Real estate developer Craig Nassi’s father has gone to court to recover some $5.7 million in loans and interest payments that his son allegedly owes him for unspecified business ventures.
Craig’s father Bijan Nassi, also a real estate entrepreneur, alleged that his son had failed to repay $3.35 million in loans made over several years, as well as the accrued interest of $2.3 million, the suit filed yesterday in New York State Supreme Court reveals.
The dispute highlights divisions that occur within real estate families. In another father-and-son divide, Billy Macklowe split off from his legendary father, developer Harry Macklowe, in 2010 to launch his own firm William Macklowe Company. In another example of a family split, the Elghanayans divided Rockrose Development into TF Cornerstone and Rockrose.
The elder Nassi advanced the money as part of a verbal agreement, with an interest rate of 6 percent, the court papers said.
“Despite [Bijan's] demands for repayment, [Craig] has not repaid the loan,” the suit says.
Bijan Nassi asked the court for the full $5.7 million, along with compensatory and incidental damages and interest.
Craig Nassi, who leads his BCN Development, and a company called Bijan Nassi Family LLC in a joint venture paid $265 million for the 330,000-square-foot office building at 315 Park Avenue South in June 2007, near the peak of the market. Craig owned 33.3 percent of the joint venture, and the LLC owned 66.7 percent, documents filed with the U.S. Securities and Exchange Commission show.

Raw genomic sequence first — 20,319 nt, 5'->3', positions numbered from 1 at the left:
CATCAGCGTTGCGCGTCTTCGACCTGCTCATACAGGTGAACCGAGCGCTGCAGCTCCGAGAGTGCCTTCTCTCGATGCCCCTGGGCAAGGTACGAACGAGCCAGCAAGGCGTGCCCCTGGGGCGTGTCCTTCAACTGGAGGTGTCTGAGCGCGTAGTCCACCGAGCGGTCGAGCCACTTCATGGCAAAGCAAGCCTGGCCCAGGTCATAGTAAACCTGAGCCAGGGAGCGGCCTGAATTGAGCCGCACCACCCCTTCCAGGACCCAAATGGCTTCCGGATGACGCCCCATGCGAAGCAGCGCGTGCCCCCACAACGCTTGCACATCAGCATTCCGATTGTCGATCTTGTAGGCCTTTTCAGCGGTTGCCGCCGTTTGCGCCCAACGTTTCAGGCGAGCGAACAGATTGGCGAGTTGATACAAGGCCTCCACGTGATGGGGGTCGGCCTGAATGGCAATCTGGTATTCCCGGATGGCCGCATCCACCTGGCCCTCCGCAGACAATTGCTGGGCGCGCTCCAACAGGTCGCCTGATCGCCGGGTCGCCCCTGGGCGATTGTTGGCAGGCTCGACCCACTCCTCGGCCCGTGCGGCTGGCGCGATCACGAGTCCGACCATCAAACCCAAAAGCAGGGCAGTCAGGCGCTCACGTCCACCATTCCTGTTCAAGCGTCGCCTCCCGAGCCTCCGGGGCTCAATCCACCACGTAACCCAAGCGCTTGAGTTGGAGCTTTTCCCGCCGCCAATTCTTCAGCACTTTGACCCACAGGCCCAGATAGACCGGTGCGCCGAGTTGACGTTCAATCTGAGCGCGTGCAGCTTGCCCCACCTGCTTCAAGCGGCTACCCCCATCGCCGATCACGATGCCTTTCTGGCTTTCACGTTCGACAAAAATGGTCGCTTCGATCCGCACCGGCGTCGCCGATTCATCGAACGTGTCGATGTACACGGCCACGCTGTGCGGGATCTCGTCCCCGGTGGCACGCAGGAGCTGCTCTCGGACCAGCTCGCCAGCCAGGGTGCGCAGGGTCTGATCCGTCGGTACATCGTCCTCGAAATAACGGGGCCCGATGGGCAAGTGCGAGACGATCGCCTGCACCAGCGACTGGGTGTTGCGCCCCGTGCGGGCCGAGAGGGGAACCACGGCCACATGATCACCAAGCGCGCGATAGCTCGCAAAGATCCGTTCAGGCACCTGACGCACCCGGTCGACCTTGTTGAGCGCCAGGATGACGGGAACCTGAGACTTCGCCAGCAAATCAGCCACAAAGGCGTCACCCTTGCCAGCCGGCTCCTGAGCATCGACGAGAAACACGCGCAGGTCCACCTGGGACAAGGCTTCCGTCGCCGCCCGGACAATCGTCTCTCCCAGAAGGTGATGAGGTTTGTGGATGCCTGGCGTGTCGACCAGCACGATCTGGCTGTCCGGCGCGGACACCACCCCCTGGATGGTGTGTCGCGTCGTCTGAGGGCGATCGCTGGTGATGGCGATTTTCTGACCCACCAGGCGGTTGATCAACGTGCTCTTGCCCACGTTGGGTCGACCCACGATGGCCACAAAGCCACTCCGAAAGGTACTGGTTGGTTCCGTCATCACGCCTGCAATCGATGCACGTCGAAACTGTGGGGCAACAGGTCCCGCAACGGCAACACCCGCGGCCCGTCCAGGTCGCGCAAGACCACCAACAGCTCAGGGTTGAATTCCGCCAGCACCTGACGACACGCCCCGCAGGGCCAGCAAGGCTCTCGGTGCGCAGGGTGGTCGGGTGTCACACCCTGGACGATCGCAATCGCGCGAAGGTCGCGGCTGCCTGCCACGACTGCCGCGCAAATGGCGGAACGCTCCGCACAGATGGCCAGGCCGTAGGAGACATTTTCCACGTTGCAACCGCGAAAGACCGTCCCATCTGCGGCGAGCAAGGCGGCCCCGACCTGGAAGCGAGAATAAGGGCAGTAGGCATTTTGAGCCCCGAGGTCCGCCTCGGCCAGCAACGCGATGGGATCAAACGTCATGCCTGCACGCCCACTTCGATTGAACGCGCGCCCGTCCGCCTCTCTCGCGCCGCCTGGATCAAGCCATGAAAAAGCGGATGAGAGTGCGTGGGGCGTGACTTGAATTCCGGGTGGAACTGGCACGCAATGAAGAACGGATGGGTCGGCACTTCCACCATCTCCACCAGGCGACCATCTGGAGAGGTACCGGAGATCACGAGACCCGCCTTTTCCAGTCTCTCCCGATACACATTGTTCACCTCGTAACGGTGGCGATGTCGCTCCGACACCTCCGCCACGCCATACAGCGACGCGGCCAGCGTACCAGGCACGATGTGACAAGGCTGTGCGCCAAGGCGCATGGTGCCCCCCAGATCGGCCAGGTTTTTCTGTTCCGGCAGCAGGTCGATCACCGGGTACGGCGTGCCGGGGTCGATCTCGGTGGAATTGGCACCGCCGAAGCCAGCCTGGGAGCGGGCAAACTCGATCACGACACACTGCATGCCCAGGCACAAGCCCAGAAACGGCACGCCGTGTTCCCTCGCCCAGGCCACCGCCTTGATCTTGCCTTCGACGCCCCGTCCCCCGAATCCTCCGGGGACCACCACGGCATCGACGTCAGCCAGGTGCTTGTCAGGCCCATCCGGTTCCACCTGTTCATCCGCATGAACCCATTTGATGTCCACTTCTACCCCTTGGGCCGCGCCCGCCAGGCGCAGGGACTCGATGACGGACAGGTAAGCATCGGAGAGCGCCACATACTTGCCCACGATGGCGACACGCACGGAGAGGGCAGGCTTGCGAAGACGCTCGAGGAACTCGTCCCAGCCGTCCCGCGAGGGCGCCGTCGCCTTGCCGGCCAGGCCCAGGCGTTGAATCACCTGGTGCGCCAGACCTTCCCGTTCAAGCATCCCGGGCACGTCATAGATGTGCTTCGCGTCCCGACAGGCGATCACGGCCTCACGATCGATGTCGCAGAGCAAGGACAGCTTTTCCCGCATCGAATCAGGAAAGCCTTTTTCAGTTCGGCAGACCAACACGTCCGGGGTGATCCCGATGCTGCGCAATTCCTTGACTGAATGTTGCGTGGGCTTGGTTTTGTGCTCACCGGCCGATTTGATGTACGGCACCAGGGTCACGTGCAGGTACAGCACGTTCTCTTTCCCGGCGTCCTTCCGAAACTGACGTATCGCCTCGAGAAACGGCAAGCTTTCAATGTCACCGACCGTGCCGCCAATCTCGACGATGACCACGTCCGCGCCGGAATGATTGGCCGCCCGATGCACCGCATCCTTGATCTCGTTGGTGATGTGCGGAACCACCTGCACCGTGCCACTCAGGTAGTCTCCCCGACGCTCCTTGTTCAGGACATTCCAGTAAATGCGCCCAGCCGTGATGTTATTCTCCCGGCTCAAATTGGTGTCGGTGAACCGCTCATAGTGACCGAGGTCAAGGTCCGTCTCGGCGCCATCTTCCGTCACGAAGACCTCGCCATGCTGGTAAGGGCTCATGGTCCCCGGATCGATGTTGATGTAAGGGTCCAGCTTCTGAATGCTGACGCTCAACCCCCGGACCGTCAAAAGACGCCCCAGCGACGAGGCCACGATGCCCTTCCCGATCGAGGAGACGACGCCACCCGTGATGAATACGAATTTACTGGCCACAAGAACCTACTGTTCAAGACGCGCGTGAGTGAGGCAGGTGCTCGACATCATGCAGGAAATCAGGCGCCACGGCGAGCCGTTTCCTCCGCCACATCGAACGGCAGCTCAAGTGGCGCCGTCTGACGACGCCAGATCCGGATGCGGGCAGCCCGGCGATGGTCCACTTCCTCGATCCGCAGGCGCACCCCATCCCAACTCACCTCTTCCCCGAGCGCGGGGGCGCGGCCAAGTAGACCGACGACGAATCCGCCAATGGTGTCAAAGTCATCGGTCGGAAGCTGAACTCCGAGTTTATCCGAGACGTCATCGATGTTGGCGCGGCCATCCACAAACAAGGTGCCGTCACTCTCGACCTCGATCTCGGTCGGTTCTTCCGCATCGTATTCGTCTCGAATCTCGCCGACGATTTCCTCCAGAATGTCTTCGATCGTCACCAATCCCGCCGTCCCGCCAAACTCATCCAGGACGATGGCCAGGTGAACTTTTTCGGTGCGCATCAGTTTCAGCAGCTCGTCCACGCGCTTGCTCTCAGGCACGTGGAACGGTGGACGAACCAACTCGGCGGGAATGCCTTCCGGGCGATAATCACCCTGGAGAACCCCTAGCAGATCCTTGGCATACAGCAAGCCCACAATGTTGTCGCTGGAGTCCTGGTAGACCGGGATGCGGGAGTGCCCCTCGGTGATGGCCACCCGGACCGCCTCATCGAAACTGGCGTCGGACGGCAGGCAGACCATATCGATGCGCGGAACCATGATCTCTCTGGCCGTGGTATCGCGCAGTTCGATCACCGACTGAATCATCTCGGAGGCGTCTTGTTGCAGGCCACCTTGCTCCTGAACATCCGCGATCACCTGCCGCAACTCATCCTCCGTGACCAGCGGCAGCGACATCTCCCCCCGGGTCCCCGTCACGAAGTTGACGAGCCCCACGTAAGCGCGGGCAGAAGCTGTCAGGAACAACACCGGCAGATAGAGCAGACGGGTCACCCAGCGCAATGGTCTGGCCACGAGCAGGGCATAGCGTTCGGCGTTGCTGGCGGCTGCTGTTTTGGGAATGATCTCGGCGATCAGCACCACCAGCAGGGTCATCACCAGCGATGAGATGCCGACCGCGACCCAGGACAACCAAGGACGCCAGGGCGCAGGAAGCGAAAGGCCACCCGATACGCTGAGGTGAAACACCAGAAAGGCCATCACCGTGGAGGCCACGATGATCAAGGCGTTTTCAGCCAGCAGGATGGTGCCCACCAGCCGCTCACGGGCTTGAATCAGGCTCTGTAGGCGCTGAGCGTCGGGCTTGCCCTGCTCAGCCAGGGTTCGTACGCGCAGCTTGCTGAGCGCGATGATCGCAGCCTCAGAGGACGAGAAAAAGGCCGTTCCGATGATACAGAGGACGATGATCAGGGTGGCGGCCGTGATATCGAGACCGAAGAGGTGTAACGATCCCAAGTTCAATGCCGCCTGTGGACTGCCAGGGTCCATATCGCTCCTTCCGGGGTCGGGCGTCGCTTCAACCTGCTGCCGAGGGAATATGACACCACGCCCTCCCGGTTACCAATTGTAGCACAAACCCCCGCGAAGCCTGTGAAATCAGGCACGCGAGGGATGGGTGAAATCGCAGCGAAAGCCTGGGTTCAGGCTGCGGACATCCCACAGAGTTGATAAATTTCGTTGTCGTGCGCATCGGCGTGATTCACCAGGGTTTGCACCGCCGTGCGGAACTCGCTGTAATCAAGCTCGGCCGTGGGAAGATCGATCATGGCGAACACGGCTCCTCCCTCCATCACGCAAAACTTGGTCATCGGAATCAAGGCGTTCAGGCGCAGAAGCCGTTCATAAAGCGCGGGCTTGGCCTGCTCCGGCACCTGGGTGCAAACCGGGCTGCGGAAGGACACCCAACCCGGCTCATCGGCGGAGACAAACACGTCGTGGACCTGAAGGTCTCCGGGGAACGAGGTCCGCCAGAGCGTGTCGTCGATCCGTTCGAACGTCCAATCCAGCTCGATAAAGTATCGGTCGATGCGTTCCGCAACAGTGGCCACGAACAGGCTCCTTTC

The building ran into financial trouble, and lender CWCapital Asset Management filed to foreclose on the mortgage in the summer of 2012. Landlord SL Green Realty later purchased the defaulted loan.
Then this past May, the Nassis sold the building for $234 million – a loss of $31 million — city property records show, although The Real Deal and others reported that the sale price was closer to $250 million.
Bijan Nassi owns and manages multifamily properties, and in June 2011 partnered with another son, Daniel, through a company called BDN NY Management, to pay $20 million for the rental building 220 Park Avenue South, which they plan to convert to condominiums, according to reports at the time.
Craig Nassi declined to comment, and Bijan and his attorney Patrick Papalia, a partner with the law firm Archer & Greiner, did not respond to a request for comment.